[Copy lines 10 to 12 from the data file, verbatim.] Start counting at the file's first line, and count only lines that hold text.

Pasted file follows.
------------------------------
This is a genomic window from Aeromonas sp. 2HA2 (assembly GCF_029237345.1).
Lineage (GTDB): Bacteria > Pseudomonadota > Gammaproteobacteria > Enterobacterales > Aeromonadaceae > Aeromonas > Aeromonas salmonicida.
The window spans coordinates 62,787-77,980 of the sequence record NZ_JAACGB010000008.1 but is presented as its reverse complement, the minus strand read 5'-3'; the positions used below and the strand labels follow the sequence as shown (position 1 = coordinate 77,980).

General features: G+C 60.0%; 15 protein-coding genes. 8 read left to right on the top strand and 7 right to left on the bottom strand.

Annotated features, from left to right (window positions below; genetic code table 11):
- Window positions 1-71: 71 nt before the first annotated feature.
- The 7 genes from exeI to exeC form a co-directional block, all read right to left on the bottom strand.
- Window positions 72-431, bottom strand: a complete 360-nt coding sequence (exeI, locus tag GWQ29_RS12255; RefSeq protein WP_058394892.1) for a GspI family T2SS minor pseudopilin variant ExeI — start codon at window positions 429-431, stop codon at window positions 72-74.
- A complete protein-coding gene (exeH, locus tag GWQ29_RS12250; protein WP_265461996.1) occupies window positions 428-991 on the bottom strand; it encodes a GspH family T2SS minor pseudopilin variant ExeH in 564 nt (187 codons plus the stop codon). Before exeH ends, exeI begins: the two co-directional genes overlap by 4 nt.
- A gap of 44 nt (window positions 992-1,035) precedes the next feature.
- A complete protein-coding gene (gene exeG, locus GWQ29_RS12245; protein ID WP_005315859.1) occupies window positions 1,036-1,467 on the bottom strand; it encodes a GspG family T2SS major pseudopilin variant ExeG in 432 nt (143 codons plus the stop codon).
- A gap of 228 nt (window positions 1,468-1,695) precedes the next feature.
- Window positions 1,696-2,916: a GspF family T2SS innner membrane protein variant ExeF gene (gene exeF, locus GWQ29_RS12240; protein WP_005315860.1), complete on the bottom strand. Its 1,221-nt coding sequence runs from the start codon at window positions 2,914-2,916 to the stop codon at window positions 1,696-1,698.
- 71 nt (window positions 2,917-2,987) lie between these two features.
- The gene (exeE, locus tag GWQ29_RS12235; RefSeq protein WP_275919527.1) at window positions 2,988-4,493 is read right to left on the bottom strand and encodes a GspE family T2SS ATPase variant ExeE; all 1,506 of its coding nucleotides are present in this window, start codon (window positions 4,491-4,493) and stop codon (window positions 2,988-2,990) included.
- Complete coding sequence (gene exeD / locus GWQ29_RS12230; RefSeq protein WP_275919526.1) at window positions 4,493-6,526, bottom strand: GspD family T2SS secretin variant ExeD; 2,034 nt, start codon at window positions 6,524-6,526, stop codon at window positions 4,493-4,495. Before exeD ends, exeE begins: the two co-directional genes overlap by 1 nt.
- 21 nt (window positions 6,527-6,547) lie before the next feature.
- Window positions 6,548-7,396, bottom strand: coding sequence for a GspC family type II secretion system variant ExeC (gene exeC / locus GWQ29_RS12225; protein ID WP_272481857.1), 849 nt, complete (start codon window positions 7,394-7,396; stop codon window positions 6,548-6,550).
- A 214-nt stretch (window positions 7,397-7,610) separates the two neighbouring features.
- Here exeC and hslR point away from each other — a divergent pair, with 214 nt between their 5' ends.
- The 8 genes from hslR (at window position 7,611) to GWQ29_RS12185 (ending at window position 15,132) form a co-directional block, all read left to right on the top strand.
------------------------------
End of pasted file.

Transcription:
- A gap of 44 nt (window positions 992-1,035) precedes the next feature.
- A complete protein-coding gene (gene exeG, locus GWQ29_RS12245; protein ID WP_005315859.1) occupies window positions 1,036-1,467 on the bottom strand; it encodes a GspG family T2SS major pseudopilin variant ExeG in 432 nt (143 codons plus the stop codon).
- A gap of 228 nt (window positions 1,468-1,695) precedes the next feature.